Images of skulls, the torso, hearts, the crucifixion and the rose have occupied his mythic journey of redemption, it is a body of work in which the body itself gives him the freedom to create and destroy an image until something has been found. The history of the process is naked, a road map of discovery and a metaphor of the scars that become embedded into our flesh from the journey through life. “I experience a kind of catharsis in the process of painting, not to sound heavy handed but it is a search for meaning, to give weight and force to the transience of the flesh.”
I asked about the Rose image that has occupied his paintings for the last several years. “ The Rose came about by way of one of Caravaggio’s paintings of “Doubting Thomas.” Caravaggio, who always pushed a sexualized subtext to his images and never shied away from his darker impulse, painted the finger of Thomas penetrating the lance wound in the Christ’s side, his finger is lifting the flap of skin to reveal the bloody flesh inside of Christ’s body. The strange disturbing power of it and the rose petal-like flap of flesh reminded me of a rose. I painted these images of the rose with that idea as a subtext but also loaded with the many symbolic narratives associated with it.” The image fills the canvas radiating outward from the center. It is both ecstatic and meditative, there is heat generated from the lush reds, on several petals a droplet of liquid – a tear, sweat or blood – bleeds from the painting. The movement of the petals spilling outward into our world expresses the generative nature of the erotic principle.
There is a painting in his studio of a male figure. “Hostage” is roughly 6×4 feet. The paint is applied with expressive force. Each bold stroke of paint, a gestural assault building up surface and defining form. It has a physicality to it, the paint surface thick and craggy,. It channels an existential ethos, the unbridled desire of the artist to capture the violence and beauty of the body. The beauty of the ideal besieged by the forces of time, history and of the mortal coil. It is a powerful painting that exemplifies Jim’s deep engagement with his work, and the desire to wrestle meaning and redemption through discovering a hard won truth excavated from the complexity of paintings immediacy and impact. Painting has the ability to function simultaneously on many levels and capture something about the maker in its supple recording of intention and desire, and the many failures and false starts through which one ultimately finds a shadow of the dream.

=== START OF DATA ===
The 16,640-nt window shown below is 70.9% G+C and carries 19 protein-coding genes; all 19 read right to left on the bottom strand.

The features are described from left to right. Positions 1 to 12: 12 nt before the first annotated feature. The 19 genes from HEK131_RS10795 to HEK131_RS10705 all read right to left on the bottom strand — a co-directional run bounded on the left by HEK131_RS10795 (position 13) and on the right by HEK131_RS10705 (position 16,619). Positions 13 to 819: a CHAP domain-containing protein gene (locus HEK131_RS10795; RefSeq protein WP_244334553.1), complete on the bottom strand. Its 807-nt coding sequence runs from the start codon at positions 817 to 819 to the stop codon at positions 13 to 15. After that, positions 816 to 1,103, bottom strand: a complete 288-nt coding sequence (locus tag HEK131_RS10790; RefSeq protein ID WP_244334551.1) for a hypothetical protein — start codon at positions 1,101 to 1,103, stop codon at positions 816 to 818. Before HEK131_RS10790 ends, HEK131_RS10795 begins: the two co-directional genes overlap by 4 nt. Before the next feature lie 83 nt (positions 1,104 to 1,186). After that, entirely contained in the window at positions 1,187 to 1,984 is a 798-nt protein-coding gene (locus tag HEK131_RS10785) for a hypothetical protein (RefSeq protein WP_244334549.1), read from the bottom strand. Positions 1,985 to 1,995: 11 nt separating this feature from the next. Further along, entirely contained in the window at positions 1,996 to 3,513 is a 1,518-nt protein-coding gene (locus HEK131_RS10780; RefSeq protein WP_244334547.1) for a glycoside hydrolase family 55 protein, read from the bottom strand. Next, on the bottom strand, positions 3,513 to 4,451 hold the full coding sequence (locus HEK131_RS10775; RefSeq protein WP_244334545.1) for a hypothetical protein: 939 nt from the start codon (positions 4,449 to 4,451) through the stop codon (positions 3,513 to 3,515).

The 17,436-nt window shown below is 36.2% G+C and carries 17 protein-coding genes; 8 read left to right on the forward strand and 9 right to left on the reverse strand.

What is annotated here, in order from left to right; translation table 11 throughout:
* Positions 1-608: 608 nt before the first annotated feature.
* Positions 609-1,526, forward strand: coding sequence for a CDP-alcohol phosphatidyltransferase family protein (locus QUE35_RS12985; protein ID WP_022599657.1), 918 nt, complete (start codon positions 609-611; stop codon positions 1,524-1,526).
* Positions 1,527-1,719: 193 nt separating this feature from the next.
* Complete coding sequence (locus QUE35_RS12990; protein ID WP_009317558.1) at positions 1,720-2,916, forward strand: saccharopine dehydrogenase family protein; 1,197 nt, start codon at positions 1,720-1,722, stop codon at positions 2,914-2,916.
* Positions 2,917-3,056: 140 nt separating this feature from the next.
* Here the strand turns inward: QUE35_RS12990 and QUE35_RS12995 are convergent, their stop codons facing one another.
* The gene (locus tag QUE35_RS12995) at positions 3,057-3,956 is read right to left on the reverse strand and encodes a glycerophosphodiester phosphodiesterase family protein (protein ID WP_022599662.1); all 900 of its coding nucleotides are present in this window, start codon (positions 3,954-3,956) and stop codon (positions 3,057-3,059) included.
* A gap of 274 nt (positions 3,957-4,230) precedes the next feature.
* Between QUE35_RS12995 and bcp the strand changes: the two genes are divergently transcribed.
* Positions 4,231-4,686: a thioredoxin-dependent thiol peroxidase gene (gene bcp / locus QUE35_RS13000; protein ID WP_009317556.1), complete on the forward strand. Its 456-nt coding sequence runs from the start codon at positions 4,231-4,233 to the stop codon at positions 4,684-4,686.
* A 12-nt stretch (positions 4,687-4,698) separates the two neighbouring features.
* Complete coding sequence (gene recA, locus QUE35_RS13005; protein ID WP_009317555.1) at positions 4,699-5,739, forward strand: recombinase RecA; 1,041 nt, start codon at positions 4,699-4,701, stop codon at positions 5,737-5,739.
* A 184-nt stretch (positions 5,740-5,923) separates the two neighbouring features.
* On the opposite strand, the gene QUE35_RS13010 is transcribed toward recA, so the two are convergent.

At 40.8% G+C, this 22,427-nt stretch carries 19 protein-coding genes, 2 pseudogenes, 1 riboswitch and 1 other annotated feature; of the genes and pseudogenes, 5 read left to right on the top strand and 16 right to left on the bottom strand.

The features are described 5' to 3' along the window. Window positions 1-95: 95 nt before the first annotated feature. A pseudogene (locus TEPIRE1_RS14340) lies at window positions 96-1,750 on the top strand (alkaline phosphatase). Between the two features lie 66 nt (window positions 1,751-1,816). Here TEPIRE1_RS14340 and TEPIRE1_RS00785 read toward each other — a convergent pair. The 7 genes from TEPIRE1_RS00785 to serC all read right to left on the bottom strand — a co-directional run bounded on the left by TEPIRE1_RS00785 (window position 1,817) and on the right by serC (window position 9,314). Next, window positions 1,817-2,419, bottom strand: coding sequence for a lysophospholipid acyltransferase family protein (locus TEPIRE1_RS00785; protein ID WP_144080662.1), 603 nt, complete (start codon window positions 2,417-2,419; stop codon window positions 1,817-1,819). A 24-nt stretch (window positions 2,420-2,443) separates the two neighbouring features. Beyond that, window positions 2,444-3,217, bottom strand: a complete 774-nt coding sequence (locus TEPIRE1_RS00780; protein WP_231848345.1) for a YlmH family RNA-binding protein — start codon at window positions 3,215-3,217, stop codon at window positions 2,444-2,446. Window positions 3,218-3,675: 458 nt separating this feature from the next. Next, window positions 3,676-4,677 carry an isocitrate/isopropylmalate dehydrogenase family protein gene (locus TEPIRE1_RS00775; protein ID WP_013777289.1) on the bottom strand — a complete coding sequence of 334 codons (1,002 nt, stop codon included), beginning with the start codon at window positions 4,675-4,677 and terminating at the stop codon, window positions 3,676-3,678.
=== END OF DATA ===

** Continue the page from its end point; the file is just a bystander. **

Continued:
Jim said of this search, “It is like Odysseus searching to find his way home, it takes him 20 years, but he finally realizes his quest. But for the artist it is a journey in which we will never arrive home, we can only leave a record of the search.”
The pathos of reaching across the chasm, to reconnect with the life impulse, it is the battle between Thanatos and Eros, a search for meaning in a world that collapses and cancels out the past, our past. Jim Morphesis seeks to use the process of painting to search for the unattainable, to find that which has been “lost and found again and again”. It is a reconciliation of the contradictions of existence; Of finding a way to mend that which has been broken. We are all on this search, it is the eternal quest of the human condition in which paradise lost can never be regained we can only strive to bridge the gulf that separates us, the quest for which the language of Art was created.
Jim Morphesis: Passion and Presence, Memento and Myth
November 18, 2017 – February 1, 2018
W. Keith & Janet Kellogg University Art Gallery
California State Polytechnic University Pomona